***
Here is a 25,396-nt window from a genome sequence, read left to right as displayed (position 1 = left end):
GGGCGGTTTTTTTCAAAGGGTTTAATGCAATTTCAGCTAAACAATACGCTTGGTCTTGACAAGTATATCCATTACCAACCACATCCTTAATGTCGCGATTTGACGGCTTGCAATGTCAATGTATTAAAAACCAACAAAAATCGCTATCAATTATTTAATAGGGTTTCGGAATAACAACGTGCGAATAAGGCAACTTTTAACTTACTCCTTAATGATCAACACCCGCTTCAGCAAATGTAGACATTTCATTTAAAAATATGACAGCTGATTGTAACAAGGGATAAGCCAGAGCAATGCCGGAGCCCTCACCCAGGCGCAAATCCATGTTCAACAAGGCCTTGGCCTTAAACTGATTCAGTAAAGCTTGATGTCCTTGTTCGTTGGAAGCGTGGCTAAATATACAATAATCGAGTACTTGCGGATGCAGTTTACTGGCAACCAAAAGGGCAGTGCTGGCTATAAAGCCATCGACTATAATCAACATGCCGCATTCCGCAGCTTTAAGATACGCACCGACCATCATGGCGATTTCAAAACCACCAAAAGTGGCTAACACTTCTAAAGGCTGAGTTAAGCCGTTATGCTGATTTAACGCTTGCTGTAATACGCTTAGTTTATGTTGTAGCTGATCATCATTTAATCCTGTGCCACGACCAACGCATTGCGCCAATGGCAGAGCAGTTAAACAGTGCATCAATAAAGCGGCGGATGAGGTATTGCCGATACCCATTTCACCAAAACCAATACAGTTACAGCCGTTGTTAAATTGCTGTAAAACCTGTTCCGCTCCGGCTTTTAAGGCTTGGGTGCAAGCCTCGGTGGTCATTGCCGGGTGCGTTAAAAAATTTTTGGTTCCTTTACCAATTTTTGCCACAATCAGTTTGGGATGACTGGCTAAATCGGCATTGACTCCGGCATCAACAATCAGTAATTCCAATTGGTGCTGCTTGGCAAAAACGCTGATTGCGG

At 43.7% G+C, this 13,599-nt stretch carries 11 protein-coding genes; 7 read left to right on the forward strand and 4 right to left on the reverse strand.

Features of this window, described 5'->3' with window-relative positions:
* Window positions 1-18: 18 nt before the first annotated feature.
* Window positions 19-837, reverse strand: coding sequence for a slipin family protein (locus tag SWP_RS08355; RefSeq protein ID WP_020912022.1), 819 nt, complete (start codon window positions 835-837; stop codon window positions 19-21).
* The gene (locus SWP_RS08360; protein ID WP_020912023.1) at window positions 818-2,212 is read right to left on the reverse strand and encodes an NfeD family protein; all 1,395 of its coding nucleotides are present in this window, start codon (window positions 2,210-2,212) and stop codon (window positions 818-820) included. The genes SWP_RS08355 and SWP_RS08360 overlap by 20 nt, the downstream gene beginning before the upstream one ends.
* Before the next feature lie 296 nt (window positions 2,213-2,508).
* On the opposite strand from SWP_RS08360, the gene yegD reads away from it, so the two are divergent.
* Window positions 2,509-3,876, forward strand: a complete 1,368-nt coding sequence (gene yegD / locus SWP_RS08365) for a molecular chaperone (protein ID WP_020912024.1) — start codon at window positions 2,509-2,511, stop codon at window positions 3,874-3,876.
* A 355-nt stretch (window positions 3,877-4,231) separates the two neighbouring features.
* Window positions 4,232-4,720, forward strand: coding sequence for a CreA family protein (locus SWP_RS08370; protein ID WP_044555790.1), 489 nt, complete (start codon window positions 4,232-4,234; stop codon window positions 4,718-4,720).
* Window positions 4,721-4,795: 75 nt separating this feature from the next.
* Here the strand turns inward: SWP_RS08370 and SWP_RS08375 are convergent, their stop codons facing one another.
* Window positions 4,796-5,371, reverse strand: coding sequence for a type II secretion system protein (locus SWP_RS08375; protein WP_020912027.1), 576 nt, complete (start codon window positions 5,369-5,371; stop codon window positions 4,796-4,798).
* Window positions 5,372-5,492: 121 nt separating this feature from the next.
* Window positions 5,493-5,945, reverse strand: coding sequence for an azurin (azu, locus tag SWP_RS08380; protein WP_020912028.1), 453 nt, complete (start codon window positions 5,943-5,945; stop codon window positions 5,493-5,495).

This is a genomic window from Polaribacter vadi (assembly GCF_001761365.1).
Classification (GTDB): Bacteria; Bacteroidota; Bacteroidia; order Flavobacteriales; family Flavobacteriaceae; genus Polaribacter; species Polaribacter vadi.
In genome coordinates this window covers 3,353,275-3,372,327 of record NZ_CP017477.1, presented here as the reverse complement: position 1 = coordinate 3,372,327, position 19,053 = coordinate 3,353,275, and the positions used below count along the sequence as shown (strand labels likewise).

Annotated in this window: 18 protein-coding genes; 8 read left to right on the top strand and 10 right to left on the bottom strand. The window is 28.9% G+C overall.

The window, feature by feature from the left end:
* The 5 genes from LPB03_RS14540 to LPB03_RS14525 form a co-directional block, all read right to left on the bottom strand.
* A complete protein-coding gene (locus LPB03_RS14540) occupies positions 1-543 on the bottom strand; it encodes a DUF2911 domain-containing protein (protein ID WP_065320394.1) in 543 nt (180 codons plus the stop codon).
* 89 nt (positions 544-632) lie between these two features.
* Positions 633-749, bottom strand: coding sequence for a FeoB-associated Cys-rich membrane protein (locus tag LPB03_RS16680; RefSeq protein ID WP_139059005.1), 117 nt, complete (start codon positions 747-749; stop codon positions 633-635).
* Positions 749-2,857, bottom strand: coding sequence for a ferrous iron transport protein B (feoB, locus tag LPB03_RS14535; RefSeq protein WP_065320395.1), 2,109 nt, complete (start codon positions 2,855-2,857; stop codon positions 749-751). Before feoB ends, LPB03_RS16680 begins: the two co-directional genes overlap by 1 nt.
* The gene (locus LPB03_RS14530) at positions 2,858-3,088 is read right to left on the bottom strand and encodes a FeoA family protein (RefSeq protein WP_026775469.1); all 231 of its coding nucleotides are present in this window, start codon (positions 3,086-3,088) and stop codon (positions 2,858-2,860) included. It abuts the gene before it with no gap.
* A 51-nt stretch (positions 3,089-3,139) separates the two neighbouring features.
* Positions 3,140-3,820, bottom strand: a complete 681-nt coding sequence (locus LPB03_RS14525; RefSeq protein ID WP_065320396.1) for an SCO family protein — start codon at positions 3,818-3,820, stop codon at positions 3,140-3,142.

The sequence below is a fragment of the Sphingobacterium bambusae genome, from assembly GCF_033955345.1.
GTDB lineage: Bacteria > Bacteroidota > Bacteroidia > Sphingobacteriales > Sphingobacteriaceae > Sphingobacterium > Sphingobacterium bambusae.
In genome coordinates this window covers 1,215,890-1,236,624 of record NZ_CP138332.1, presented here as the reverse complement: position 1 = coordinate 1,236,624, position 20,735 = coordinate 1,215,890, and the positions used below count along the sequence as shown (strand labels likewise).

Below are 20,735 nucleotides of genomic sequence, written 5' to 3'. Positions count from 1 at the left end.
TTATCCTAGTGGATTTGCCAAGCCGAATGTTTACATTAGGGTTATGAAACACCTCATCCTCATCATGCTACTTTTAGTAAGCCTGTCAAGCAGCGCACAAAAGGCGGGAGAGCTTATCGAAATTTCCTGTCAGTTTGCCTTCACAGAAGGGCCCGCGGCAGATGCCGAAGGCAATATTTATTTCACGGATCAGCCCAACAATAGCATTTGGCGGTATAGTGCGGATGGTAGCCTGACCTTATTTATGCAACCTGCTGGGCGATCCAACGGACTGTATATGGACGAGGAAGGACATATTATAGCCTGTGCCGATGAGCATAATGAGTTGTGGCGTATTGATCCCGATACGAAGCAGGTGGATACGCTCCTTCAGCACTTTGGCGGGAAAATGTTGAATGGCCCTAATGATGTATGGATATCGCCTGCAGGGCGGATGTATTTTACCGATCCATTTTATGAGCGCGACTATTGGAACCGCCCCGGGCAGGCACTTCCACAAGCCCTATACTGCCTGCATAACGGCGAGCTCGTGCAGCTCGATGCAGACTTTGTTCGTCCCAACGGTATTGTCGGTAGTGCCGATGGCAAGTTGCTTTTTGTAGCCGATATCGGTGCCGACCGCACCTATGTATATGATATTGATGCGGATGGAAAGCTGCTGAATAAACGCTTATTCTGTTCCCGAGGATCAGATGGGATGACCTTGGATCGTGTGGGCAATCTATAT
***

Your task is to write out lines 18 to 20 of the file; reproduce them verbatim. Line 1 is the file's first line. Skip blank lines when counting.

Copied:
This is a genomic window from Polaribacter vadi (assembly GCF_001761365.1).
Classification (GTDB): Bacteria; Bacteroidota; Bacteroidia; order Flavobacteriales; family Flavobacteriaceae; genus Polaribacter; species Polaribacter vadi.
In genome coordinates this window covers 3,353,275-3,372,327 of record NZ_CP017477.1, presented here as the reverse complement: position 1 = coordinate 3,372,327, position 19,053 = coordinate 3,353,275, and the positions used below count along the sequence as shown (strand labels likewise).